How Water-resistant Ratings Are Measured

How Water-resistant Ratings Are Measured

Whether you’re considering buying a new smartphone or a protective case for a smartphone, there’s a good chance water resistance is a key feature you’re seeking out. But with so many companies claiming water resistance at different levels, it can be confusing trying to figure out exactly what level of protection you’ll really have during real-world use.

You may have seen phone and phone case companies market their products as adhering to certain water resistance standards such as IP68 or IP67 ratings. While the objectivity of these standards is helpful for informing consumers that a product meets a certain level of performance, they don’t make it obvious what performance to expect. When using our phones in daily life, strange industrial jargon like “IP68” doesn’t help us quickly know if we can safely drop our phone in a bucket of water or a pool. Normal folks don’t want to spend their time studying a bunch of arcane terms—they want simple pass/fail information for making decisions. 

With simplicity and real-life usefulness as our main objective, we’ve written this article to help you understand how water-resistant ratings are measured so you can avoid exposing your iPhone or Android to more water than it can handle.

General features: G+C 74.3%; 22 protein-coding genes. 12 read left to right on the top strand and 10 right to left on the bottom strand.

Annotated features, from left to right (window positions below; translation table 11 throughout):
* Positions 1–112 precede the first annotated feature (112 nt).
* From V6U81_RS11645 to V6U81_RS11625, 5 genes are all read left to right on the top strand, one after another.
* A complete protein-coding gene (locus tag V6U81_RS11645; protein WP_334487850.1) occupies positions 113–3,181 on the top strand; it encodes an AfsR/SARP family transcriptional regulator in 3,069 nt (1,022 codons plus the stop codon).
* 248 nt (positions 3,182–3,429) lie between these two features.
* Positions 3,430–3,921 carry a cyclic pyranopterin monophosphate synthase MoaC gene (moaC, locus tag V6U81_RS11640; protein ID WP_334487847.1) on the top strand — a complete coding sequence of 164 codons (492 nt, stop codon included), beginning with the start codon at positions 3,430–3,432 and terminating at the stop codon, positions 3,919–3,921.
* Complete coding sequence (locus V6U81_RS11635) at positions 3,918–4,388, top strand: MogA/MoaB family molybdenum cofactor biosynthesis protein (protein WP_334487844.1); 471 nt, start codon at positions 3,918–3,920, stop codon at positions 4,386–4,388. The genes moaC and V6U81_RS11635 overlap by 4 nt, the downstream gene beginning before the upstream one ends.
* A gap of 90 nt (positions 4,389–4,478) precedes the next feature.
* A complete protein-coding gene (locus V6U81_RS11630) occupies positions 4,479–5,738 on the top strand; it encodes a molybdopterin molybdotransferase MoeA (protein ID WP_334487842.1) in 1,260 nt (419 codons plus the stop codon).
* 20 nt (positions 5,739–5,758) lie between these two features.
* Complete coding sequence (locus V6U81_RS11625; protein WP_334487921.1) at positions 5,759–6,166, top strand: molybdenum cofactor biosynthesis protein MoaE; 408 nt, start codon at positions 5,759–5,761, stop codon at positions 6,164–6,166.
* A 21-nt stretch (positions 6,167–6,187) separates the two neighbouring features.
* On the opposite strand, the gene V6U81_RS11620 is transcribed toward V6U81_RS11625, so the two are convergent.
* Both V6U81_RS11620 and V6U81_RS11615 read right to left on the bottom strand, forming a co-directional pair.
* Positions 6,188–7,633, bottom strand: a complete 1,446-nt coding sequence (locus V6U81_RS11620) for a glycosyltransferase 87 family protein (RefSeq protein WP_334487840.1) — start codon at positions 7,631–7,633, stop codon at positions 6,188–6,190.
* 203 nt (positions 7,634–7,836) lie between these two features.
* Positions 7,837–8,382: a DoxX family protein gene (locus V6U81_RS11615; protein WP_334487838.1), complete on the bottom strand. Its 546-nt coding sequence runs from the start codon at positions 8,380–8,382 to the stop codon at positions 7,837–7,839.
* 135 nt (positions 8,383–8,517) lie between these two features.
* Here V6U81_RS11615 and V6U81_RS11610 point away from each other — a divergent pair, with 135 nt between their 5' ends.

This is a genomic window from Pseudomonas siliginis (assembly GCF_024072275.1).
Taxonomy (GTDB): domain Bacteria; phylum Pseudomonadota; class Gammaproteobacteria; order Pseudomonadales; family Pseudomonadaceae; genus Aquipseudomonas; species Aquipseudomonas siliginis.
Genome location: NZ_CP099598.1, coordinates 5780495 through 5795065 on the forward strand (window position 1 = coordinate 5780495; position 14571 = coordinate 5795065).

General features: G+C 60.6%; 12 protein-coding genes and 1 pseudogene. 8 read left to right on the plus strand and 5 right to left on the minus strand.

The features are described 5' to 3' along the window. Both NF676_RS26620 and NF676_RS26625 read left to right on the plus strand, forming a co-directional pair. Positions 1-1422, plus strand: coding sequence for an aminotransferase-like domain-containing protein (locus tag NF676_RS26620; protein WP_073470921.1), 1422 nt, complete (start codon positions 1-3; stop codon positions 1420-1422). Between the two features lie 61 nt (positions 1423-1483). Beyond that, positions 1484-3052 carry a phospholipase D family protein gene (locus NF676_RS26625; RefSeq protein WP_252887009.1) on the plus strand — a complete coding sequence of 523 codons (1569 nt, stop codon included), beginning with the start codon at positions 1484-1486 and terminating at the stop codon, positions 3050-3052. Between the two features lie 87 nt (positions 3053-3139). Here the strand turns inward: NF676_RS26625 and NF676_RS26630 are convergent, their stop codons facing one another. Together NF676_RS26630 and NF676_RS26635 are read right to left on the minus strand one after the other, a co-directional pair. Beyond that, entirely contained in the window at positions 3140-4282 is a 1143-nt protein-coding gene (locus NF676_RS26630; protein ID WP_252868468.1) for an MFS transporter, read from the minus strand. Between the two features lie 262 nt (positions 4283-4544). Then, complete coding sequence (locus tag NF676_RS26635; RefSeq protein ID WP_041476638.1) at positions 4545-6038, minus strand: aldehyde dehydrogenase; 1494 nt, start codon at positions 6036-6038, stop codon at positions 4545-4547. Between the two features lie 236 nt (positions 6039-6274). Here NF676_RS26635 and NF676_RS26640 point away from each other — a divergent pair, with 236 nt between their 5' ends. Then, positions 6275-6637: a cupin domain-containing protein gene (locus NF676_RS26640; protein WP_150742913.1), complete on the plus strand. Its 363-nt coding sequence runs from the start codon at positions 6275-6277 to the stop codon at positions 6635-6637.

What’s the difference between water-resistant and water-proof?

First, let’s clear up any misunderstandings about the terms “water-resistant” and “water-proof.” At first glance, they seem alike, but they have significant differences. Waterproof means a device can withstand water exposure at virtually any depth. There aren’t any smartphones currently on the market that are truly water-proof. True waterproofness would provide protection against high-velocity water, and the IP68 standard does not offer that level of protection.  

Water-resistant simply means a device can be exposed or gently submerged in a still body of water up to a specified depth. The water-resistant ratings on smartphones currently on the market can’t handle more than 30 minutes of submersion in water up to 6 feet deep, and they can’t be exposed to high-pressure water exposure, such as direct sprays or drops into the water from significant heights.

Some phones claim to be water-repellant, not water-resistant

Another confusing term phone marketers like to use is “water-repellant.” Water-repellant is a low level of protection and only really protects the phone’s surfaces from very light spills. It’s essential to keep in mind that if your phone is only water-repellant, you can never let it be submerged in water and should really do your best to never allow it to get wet.

How Water-resistant Ratings Are Measured

How do IP68 and IP67 ratings translate to real-world use?

The most important thing to keep in mind when it comes to water-resistant ratings like IP68 is that they are all temporary exposure ratings. For example, IP68 has a maximum time frame of 30 minutes of water submersion at a depth of 2 meters.